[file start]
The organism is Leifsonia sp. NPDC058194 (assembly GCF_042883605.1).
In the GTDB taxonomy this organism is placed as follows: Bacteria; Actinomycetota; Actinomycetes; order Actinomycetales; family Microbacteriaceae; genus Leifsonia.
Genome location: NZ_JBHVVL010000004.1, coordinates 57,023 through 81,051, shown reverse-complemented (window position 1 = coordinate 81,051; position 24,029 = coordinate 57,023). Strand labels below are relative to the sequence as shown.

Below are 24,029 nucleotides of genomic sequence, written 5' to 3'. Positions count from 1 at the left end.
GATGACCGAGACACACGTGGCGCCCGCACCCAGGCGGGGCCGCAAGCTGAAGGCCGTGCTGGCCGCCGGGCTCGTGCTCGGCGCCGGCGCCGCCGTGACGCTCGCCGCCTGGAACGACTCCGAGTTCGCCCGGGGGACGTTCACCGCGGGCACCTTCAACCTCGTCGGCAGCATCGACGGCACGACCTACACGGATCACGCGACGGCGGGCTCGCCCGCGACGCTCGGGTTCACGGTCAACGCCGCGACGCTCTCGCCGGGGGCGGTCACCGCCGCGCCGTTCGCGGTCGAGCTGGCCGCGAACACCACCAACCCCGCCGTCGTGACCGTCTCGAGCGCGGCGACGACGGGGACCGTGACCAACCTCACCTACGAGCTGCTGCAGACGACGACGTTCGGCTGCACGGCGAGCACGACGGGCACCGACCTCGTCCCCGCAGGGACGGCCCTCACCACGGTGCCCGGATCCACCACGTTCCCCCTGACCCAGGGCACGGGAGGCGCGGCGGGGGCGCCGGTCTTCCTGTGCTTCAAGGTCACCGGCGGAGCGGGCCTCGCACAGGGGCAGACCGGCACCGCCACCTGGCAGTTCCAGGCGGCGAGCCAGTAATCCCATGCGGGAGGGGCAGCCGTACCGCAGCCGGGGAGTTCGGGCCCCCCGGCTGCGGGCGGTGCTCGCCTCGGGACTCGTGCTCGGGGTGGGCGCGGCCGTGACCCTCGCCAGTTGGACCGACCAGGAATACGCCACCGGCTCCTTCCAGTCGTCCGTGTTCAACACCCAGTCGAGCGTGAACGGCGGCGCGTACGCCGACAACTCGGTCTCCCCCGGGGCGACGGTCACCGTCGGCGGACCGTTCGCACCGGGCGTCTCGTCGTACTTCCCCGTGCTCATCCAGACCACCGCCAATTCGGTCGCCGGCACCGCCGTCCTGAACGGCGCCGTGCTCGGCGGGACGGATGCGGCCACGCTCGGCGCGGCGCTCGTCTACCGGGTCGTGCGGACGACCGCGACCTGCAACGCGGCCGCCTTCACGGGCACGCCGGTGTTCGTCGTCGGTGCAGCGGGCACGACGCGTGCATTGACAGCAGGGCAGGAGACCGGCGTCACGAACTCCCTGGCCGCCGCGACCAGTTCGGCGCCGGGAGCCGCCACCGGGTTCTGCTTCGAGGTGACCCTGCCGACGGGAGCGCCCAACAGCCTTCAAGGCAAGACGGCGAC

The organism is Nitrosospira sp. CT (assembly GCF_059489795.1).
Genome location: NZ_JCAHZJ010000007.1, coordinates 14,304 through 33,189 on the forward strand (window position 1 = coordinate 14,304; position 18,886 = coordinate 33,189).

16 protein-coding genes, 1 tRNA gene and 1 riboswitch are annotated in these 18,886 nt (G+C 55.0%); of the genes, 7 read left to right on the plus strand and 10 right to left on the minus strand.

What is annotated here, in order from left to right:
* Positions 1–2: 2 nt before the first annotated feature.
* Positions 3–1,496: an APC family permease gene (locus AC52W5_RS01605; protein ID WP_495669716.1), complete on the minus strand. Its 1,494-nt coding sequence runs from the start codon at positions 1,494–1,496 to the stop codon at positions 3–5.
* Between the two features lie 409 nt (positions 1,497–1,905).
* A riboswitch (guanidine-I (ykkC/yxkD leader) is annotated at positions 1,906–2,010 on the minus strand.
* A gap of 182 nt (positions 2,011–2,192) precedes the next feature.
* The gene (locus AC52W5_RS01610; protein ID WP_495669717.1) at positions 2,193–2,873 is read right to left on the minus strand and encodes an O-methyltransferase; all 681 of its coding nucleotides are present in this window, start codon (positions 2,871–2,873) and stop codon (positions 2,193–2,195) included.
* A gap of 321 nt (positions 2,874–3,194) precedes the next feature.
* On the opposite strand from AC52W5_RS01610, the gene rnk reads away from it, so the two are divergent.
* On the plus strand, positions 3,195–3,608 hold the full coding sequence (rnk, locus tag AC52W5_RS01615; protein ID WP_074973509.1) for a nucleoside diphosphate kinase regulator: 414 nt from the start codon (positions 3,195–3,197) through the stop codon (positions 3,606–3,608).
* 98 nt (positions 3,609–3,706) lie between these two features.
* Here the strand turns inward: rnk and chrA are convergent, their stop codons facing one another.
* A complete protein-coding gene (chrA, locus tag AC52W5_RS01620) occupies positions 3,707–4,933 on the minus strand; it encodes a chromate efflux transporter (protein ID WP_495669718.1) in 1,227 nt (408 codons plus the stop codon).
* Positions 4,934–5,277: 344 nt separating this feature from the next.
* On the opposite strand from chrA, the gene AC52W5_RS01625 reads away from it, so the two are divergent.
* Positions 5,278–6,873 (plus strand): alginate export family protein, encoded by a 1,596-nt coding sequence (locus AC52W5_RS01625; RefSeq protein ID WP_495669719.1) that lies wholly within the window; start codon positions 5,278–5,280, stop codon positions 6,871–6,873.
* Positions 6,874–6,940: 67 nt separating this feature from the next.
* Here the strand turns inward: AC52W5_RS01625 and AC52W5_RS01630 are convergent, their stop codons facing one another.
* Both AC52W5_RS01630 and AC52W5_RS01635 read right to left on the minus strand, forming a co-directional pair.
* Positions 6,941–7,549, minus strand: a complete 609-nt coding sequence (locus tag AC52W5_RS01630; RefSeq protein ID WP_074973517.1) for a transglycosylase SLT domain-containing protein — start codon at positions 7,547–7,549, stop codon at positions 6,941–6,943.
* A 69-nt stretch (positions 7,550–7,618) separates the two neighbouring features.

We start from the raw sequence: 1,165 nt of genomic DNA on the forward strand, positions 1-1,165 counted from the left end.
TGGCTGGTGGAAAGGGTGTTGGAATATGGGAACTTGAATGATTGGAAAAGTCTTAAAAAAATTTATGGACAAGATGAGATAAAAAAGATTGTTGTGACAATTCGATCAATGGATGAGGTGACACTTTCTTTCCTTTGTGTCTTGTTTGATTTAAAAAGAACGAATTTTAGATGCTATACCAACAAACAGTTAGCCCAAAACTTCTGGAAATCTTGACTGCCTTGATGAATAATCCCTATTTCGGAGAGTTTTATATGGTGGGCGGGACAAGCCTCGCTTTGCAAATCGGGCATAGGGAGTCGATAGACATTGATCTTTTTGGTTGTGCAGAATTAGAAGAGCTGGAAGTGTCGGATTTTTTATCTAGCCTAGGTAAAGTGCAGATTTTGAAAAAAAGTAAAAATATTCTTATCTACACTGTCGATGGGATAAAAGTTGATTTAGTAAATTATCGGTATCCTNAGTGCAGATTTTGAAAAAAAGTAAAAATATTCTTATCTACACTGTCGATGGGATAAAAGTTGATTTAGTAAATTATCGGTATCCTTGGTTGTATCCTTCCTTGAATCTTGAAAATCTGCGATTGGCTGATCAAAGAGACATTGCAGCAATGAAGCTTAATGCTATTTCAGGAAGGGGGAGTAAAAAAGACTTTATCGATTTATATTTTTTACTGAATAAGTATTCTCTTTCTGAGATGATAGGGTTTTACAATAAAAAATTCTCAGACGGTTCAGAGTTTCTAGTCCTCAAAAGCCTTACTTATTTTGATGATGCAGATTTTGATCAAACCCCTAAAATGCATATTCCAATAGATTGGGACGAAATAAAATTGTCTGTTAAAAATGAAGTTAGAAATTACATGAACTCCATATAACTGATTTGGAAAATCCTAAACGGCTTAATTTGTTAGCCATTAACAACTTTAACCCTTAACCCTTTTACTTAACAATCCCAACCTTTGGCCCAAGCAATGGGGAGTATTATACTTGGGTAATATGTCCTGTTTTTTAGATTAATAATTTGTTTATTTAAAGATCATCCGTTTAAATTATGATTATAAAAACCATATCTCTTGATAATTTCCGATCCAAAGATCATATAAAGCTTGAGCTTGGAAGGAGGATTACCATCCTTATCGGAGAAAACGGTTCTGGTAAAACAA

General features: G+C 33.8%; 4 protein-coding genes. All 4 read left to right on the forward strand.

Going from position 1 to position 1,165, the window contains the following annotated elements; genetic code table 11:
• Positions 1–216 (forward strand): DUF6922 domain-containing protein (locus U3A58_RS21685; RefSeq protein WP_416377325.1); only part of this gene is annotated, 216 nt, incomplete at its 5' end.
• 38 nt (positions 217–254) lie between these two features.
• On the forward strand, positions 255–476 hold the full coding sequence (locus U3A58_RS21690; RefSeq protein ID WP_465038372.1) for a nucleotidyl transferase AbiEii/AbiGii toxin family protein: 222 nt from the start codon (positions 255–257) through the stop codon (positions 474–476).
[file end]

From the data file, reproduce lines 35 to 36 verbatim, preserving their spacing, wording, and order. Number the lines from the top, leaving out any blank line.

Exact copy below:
• 38 nt (positions 217–254) lie between these two features.
• On the forward strand, positions 255–476 hold the full coding sequence (locus U3A58_RS21690; RefSeq protein ID WP_465038372.1) for a nucleotidyl transferase AbiEii/AbiGii toxin family protein: 222 nt from the start codon (positions 255–257) through the stop codon (positions 474–476).